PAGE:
The Massachusetts Senate on Thursday approved a $1 billion expansion of the Boston Convention & Exhibition Center to help attract larger events to the facility and spur tourist spending into the state’s economy.
The 31-to-6 vote came after a lengthy debate, with several Republican senators sharply questioning the economic benefits of the proposal. They were overwhelmingly defeated by Democrats, who argued the project will generate more than $180 million a year in additional spending on meals, hotel rooms, and other products.
The Senate’s approval will allow construction of the expanded hall to begin within 18 months. The House has already signed off on the bill; Governor Deval Patrick must sign it, but his administration has already offered support.
The project will increase the size of the South Boston hall by 60 percent, adding a total of 1.3 million square feet of exhibit space, ballrooms, and meeting rooms. The Massachusetts Convention Center Authority is also pursuing a separate project to add a headquarters hotel near the facility with up to 1,200 rooms.
“It is our belief that the return for the taxpayers will be greater than the funds we are expending,” said Senator Brian A. Joyce, a Democrat from Milton, adding that the bill “protects taxpayers” by ensuring contracting for the project will be carefully monitored.
Republican senators argued that expansion is a taxpayer-funded giveaway to an industry that may not generate the promised economic benefits.
They pointed out that the Boston Convention & Exhibition Center failed to achieve some of the benefits initially projected, such as the number of hotel room stays it would generate.
In 1997, a consultant estimated construction of the center would results in 670,000 hotel room stays per year by 2009; instead, it only generated about 313,000 that year.
“Apparently, the theory now in the Commonwealth is that if you build something and it doesn’t perform up to expectations, just make it bigger,” said Bruce Tarr, a Republican from Gloucester.
Stephen Brewer, a Democrat from Barre, said that the convention center proved to be a powerful economic engine for the state, attracting huge crowds of attendees and producing more than $620 million in additional spending last year. “I believe the economic vitality of having a world-class convention center is well worth it.”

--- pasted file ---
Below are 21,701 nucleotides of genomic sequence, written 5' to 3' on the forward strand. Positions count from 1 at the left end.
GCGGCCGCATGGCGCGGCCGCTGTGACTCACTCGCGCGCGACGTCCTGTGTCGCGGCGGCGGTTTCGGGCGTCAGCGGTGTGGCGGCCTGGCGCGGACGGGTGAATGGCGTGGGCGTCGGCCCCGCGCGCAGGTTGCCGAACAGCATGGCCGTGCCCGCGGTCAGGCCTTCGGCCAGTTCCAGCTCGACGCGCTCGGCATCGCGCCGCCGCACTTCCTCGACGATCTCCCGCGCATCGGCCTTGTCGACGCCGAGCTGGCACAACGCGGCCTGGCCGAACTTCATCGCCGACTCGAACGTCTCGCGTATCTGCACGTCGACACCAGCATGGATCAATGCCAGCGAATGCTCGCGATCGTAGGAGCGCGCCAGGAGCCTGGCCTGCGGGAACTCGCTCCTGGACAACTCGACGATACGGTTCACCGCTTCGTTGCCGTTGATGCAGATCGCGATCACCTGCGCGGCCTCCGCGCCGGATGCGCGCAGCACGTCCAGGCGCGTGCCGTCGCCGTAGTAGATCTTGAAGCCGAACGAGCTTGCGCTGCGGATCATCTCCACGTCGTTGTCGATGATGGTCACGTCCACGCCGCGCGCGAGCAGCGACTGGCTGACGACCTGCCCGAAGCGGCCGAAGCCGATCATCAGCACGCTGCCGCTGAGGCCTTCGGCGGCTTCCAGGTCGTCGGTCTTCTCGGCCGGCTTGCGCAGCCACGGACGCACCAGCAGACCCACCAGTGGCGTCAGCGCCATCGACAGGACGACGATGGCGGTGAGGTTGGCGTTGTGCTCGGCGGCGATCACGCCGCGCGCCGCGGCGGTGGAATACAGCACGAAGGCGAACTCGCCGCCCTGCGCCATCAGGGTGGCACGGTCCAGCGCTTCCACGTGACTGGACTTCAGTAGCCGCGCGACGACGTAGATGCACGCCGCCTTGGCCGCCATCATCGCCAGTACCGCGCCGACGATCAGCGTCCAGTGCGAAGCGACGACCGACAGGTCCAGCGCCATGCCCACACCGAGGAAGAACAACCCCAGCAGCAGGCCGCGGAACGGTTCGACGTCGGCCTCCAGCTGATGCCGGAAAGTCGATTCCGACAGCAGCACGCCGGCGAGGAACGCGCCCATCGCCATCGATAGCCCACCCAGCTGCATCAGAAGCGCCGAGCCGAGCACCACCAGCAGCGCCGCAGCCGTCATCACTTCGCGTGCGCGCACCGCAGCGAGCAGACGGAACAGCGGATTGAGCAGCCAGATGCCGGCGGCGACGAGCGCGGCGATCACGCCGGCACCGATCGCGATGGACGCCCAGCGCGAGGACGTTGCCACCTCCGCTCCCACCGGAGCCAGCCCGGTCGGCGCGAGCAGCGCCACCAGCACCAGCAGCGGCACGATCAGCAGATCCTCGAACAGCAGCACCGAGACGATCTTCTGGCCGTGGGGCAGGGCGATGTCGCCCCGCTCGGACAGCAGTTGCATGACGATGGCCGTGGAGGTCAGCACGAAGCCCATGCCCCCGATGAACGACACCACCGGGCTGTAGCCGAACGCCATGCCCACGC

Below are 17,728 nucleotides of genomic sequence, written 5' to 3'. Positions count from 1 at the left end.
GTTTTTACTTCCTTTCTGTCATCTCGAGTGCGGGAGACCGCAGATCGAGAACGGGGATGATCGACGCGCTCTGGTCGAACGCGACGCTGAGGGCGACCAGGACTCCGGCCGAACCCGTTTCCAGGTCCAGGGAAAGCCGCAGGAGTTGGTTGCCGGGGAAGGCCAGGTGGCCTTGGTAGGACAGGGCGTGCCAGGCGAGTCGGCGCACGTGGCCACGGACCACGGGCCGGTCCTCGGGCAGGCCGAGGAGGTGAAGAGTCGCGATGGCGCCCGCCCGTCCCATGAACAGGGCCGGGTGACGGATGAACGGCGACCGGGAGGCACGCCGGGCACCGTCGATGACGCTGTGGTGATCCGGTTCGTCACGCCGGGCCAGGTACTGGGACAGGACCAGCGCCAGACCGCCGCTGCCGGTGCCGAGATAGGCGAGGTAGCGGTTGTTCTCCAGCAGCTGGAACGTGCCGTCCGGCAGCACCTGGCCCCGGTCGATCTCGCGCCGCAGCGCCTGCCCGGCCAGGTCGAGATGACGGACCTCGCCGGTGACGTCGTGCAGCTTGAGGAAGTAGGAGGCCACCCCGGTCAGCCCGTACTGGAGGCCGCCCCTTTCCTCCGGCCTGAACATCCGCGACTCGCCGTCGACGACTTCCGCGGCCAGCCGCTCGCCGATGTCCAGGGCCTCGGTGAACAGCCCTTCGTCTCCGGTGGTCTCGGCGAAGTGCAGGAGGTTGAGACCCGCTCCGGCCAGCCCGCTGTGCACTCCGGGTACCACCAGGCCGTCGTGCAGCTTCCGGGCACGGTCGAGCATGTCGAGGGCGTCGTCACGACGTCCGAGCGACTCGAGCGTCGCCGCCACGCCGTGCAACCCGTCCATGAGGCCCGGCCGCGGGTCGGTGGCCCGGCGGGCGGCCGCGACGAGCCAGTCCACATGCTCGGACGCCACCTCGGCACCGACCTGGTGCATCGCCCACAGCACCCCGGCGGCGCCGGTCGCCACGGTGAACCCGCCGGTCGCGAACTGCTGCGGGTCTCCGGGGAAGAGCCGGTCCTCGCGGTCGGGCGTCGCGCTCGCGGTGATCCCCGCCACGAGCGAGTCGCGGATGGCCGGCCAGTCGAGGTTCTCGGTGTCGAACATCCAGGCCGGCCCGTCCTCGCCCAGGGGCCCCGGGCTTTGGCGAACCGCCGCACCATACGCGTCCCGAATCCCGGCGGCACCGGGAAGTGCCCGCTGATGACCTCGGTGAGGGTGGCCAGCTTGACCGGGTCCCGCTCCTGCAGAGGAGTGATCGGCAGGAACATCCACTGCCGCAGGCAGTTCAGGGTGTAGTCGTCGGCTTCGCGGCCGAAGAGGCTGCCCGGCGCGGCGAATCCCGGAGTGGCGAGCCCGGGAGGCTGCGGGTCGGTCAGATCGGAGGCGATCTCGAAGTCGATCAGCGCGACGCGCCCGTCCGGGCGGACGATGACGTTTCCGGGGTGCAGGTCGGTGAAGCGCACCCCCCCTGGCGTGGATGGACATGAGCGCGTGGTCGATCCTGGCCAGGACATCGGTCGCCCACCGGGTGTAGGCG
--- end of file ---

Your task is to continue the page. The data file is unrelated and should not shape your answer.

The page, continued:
James Rooney, executive director of the convention center authority, has said the expansion is needed because the Convention & Exhibition Center is not big enough to compete for the nation’s largest meetings and trade shows.
He has also said thousands of new hotel rooms must be built to accommodate show attendees.
The expansion of the convention hall itself will be funded from existing taxes and fees on hotel rooms, taxi rides, rental cars, and other-tourist related activities. Rooney has said the hotel project will probably need between $100 million and $200 million in subsidies.
In a statement last night, he thanked the Democratic leadership for supporting the bill. “The analysis of this expansion proposal has been going on for five years, and we are grateful that our lawmakers have undertaken such a comprehensive examination.”
Over the past several days, the expansion bill has undergone a flurry of amendments. The senate’s bonding committee stripped $110 million amid accusations from the state’s former inspector general that the money had been inserted as a hidden subsidy for the headquarters hotel project.
The bill approved last night also included language barring any of its fund from being used for the hotel project, as well as a provision that requires the convention center authority to notify the state’s inspector general if it deviates from state procurement procedures during the expansion effort.
Senator Mark Montigy, a New Bedford Democrat who voted against the expansion, sharply questioned the proposal and the need for additional hotel subsidies.
“The notion that we would need to subsidize private hotel developers in one of the hottest real estate markets in the world is nonsense,” he said.
Rooney has said, however, that the additional hotel rooms will pay off by attracting more business to the convention hall.
Cities around the country have routinely subsidized large hotel projects in recent years because private developers have been unwilling to accept the risk of building them entirely with their own funds.
Hotels with some or 100 percent taxpayer financing have been built in Dallas, Houston, Washington, D.C., and elsewhere.
Several companies have expressed interest in building the headquarters hotel in Boston, including MGM, Omni, Hilton, Marriott, Hyatt, and Starwood Hotels and Resorts. The convention center authority will solicit formal bids for the project in coming months.
If funding for the hotel is approved, it would be built in concert with the expanded convention center over the next several years.